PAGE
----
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Don’t be Lazy! Effort as a Pivotal Element for Present and Future Well-being

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Abstract

The link between effort and individual well-being has been the subject of contentious debate. Economic and some psychological models analyze effort as a cost or a disutility, while other philosophical and psychological theories argue that personal effort is a pivotal element for a flourishing life. These theories also distinguish between higher and lower pleasures. To assess the contested contribution of effort to personal well-being, we analyze survey data gathered from 1954 working adults aged 25 to 65 in Israel. We analyze their subjective assessments of the effort they exert in different life domains and support the validity of our analysis by comparing them to choice scenarios in each domain. The results contribute three key findings: 1. Effort in five life domains—work, leisure activities, friendship, community and health—as well as effort of managing work life balance, was found to be positively associated with at least one component of subjective well-being, while effort to make work more intrinsically rewarding was found to be associated with all three components—affect, cognition and meaning—of an individual’s subjective well-being. 2. These efforts are not strongly correlated among themselves, implying that people can choose how to allocate their efforts among the various life domains. 3. People’s assessments of their future subjective well-being are positively correlated with their expectations regarding future effort. These results suggest that effort and well-being are correlated through hedonic capital accumulation.

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Notes

  1. Martela & Steger (2016) review literature according to which personal meaning consists of three components: “(1) cognitive component, which is about making sense of one’s experiences in life, (2) motivational component that is about pursuit and attainment of worthwhile goals, and (3) affective component that is about feelings of satisfaction, fulfillment, and happiness accompanying goal attainment” (p.532).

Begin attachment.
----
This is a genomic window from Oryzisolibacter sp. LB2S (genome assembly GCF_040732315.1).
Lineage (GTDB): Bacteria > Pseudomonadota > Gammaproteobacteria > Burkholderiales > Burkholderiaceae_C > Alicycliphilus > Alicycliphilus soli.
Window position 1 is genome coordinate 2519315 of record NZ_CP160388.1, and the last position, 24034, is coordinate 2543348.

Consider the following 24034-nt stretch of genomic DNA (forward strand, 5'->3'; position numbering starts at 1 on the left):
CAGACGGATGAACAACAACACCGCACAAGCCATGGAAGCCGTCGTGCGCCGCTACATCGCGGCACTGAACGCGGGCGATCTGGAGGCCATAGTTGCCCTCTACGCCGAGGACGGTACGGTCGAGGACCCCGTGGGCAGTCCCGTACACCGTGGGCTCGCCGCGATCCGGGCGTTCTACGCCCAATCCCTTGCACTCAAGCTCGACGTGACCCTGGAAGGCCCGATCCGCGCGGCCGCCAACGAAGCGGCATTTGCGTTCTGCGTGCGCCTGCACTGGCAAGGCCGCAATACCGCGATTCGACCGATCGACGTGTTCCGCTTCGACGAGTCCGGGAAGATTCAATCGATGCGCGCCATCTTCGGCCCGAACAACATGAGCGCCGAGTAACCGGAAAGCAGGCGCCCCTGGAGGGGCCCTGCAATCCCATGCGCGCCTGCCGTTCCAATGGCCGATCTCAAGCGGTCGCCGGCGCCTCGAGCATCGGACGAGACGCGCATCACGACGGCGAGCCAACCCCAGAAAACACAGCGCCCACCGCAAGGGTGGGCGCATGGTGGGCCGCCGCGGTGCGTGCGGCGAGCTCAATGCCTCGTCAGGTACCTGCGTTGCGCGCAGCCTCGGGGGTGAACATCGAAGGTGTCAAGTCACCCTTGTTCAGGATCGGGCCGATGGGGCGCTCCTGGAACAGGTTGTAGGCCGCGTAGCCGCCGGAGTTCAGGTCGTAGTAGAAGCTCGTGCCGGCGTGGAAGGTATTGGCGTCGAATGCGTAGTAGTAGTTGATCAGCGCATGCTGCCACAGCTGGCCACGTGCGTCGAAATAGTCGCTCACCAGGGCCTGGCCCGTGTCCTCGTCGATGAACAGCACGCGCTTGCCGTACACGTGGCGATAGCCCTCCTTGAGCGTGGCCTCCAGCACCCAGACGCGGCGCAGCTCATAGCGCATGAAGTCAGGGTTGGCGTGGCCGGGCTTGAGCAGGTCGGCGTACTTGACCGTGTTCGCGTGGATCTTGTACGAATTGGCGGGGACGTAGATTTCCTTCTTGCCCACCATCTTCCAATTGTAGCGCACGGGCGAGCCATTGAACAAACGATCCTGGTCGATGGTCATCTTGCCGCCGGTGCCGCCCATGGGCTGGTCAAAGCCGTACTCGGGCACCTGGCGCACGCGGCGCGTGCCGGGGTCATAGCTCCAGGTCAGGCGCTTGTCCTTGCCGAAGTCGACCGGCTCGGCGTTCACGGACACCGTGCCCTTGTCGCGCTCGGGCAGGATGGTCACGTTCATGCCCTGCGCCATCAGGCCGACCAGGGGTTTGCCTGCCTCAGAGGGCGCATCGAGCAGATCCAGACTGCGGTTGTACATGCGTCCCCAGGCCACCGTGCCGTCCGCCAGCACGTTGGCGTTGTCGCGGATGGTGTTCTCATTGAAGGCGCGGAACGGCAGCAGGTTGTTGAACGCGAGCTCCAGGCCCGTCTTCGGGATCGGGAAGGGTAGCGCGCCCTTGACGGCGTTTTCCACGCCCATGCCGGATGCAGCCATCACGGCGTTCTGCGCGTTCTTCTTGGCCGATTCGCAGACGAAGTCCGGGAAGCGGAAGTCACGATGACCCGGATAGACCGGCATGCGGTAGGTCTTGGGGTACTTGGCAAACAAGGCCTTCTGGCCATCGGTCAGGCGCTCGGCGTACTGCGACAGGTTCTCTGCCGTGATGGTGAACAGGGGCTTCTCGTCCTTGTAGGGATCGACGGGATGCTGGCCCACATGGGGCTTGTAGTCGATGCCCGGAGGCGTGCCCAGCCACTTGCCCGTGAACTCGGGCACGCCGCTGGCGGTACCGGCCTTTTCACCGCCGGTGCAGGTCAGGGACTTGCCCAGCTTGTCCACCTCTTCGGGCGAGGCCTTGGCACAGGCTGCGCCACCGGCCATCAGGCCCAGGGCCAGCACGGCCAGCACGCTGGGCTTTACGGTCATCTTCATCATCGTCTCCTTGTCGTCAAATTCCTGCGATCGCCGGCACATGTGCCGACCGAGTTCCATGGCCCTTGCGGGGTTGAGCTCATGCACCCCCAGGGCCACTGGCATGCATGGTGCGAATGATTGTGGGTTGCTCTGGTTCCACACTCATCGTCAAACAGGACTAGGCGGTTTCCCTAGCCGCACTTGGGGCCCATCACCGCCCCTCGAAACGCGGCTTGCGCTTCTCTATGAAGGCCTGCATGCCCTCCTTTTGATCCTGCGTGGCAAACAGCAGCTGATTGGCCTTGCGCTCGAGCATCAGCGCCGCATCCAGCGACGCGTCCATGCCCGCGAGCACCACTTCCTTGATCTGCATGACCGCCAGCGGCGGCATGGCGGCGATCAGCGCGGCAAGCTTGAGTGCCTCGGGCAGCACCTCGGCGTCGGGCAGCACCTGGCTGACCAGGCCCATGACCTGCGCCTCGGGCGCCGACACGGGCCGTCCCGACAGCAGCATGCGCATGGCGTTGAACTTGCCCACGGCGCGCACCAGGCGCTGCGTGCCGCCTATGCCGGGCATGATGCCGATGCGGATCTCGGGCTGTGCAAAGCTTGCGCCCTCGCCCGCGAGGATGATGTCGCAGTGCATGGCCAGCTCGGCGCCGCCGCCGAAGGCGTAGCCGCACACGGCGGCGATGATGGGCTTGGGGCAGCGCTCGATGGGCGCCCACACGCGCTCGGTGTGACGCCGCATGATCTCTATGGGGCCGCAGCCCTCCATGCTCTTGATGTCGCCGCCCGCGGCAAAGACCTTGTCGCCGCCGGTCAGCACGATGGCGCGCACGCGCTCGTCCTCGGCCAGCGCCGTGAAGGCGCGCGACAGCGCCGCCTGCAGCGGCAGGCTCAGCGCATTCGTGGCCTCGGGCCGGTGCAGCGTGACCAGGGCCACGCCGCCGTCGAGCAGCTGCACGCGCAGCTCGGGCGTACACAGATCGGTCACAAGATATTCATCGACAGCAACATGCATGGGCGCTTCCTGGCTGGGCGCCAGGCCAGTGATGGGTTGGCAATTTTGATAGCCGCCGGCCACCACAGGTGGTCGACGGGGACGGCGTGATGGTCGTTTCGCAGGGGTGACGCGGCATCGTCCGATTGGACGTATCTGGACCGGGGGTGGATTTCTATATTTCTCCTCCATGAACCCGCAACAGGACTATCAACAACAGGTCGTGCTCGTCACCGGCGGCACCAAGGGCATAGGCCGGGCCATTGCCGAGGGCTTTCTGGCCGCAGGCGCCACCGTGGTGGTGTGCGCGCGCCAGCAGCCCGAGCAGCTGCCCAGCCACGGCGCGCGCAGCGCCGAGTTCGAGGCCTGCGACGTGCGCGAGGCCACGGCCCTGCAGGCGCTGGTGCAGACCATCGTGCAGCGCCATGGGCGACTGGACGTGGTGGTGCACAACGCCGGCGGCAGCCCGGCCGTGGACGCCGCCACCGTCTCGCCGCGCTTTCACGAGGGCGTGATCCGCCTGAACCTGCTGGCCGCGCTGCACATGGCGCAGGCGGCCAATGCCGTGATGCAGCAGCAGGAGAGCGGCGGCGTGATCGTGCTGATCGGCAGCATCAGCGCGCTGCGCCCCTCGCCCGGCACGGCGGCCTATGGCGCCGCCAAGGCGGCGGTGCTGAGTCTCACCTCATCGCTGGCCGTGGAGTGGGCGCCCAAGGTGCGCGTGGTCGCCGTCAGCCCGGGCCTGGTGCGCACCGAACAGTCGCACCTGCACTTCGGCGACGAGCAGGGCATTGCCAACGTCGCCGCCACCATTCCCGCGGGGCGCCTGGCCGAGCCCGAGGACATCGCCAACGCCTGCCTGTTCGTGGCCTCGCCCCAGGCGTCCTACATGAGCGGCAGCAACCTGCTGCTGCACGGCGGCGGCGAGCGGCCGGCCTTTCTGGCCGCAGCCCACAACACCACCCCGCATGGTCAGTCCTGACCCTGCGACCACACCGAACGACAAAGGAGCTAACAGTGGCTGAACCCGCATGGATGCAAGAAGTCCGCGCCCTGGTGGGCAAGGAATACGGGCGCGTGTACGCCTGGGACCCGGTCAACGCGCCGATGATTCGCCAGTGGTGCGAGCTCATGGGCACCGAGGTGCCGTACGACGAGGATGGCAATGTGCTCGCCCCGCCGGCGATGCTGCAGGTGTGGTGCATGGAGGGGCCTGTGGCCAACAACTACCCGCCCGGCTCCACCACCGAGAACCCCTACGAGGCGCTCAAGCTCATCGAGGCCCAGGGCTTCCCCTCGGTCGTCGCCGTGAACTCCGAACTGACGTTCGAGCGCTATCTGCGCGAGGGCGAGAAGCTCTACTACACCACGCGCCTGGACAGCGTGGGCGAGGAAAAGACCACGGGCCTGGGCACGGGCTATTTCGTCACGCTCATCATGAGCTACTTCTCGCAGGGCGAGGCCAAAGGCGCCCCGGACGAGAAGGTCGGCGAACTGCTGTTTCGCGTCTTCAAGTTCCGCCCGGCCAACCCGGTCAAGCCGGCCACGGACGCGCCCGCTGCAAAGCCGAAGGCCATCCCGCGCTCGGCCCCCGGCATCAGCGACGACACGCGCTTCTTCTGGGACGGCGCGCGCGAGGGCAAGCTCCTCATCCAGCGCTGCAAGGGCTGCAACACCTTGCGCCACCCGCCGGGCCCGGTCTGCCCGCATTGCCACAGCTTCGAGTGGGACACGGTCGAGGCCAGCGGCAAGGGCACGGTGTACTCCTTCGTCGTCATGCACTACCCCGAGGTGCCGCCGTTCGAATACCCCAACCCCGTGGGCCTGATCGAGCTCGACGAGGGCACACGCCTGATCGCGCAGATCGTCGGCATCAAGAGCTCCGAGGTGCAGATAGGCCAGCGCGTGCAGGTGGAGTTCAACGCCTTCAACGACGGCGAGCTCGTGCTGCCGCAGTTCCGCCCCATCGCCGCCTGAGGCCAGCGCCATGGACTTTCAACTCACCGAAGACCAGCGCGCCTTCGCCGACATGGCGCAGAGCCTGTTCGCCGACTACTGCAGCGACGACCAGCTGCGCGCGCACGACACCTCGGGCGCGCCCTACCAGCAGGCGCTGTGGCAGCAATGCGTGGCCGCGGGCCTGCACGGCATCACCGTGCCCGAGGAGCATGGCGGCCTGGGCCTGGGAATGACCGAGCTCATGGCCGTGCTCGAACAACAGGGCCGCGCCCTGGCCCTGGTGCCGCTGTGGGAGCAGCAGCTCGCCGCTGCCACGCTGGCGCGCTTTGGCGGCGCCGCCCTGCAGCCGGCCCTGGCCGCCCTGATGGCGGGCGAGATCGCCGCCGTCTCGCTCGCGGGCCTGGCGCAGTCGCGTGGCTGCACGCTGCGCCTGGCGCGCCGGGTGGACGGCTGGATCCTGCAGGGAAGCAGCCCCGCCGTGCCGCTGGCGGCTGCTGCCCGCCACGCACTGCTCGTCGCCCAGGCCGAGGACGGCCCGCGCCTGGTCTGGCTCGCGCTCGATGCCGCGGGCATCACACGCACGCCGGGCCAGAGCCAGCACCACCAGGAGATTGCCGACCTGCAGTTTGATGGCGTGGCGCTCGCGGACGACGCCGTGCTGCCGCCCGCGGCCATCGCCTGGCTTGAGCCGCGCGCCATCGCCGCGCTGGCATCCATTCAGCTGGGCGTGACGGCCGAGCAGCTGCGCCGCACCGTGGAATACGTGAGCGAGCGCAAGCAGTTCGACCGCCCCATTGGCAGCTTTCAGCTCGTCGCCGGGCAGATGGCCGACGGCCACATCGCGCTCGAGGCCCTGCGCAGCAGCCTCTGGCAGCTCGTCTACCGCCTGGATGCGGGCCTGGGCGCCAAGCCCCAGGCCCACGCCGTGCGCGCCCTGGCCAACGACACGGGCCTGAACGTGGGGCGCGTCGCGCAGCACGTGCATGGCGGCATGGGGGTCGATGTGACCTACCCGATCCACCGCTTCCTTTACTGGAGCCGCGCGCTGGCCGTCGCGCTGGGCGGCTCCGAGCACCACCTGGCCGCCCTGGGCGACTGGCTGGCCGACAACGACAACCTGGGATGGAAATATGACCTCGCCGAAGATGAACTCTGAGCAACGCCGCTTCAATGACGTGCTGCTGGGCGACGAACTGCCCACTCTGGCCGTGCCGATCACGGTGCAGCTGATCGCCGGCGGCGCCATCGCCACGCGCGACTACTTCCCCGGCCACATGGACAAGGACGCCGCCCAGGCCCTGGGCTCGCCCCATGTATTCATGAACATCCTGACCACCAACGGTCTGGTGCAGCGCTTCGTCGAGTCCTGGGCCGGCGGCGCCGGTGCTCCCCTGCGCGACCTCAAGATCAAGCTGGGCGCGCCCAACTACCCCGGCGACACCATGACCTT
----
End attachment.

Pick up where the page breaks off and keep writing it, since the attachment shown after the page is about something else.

2. For example, in some countries (Portugal and France), the law forbids employers from contacting employees after work hours. See https://mymodernmet.com/french-law-bans-workplace-communication-after-work-hours/ and https://edition.cnn.com/2021/11/11/success/portugal-employer-contact-law/index.html

  3. “One advantage of using measures of emotions during the previous day is that it reduces the extent of memory bias. Thus, the reports are more likely to be anchored in actual experience than are reports of long-time periods or reports of emotions in general.” (Diener et al., 2010, p. 54).

  4. The options were: (1) Did not finish high school, (2) High school without a matriculation certificate, (3) Matriculation certificate, (4) Non-academic training; (5) Bachelor’s degree (6) Master’s degree, (7) Doctorate.

  5. We also asked the total monthly net income of the household, based on the Social Survey 2020 conducted by the Israel Central Bureau of Statistics. There were 10 possible answers, in New Israeli Shekels (NIS). (1) Less than 2,500 (2) 2,501–4,000 (3) 4,001–5,000 (4) 5,001–6,500 (5) 6,501–8,000 (6) 8,001–10,000 (7) 10,001–13,000 (8) 13,001–17,000 (9) 17,001–24,000 (10) More than 24,000. However, in the analysis we did not use this variable since financial satisfaction is a better variable than income level in this case, consistent with the findings of other studies (Dolan et al., 2008; Sherman & Shavit, 2018).

  6. Note: For positive emotions, the coefficient of age is non-significant, but close to significant (p = 0.058).

  7. Note: For negative emotions, the coefficients are negative meaning lower negative feelings and higher SWB.

  8. According to the US Bureau of Labor Statistics (2022) in November 2021, the number of resignations exceeded 4.5 million and set an all-time record.

  9. https://stats.oecd.org/Index.aspx?DataSetCode=AVE_HRS

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Sherman, A., Shavit, T. Don’t be Lazy! Effort as a Pivotal Element for Present and Future Well-being. J Happiness Stud 24, 2599–2625 (2023). https://doi.org/10.1007/s10902-023-00694-8

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